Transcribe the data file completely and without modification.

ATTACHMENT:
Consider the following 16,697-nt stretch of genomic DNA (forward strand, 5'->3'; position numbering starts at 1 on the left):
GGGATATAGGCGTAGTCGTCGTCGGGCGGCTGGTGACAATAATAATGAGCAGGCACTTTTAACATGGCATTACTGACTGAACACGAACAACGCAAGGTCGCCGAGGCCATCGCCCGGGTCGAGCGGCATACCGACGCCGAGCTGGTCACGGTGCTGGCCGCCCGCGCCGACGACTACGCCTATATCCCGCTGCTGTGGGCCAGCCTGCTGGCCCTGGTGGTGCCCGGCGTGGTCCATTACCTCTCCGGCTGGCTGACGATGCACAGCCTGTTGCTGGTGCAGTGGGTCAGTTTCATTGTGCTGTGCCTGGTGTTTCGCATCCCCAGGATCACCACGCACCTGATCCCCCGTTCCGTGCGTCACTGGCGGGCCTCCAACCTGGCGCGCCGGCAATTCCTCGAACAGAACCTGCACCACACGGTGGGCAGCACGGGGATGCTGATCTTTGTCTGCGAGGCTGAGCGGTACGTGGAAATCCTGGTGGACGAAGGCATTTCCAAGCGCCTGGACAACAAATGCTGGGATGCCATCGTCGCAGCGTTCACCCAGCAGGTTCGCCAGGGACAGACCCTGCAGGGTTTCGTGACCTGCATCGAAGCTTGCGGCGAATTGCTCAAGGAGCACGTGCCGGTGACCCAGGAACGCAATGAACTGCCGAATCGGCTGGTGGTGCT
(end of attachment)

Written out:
Consider the following 16,697-nt stretch of genomic DNA (forward strand, 5'->3'; position numbering starts at 1 on the left):
GGGATATAGGCGTAGTCGTCGTCGGGCGGCTGGTGACAATAATAATGAGCAGGCACTTTTAACATGGCATTACTGACTGAACACGAACAACGCAAGGTCGCCGAGGCCATCGCCCGGGTCGAGCGGCATACCGACGCCGAGCTGGTCACGGTGCTGGCCGCCCGCGCCGACGACTACGCCTATATCCCGCTGCTGTGGGCCAGCCTGCTGGCCCTGGTGGTGCCCGGCGTGGTCCATTACCTCTCCGGCTGGCTGACGATGCACAGCCTGTTGCTGGTGCAGTGGGTCAGTTTCATTGTGCTGTGCCTGGTGTTTCGCATCCCCAGGATCACCACGCACCTGATCCCCCGTTCCGTGCGTCACTGGCGGGCCTCCAACCTGGCGCGCCGGCAATTCCTCGAACAGAACCTGCACCACACGGTGGGCAGCACGGGGATGCTGATCTTTGTCTGCGAGGCTGAGCGGTACGTGGAAATCCTGGTGGACGAAGGCATTTCCAAGCGCCTGGACAACAAATGCTGGGATGCCATCGTCGCAGCGTTCACCCAGCAGGTTCGCCAGGGACAGACCCTGCAGGGTTTCGTGACCTGCATCGAAGCTTGCGGCGAATTGCTCAAGGAGCACGTGCCGGTGACCCAGGAACGCAATGAACTGCCGAATCGGCTGGTGGTGCT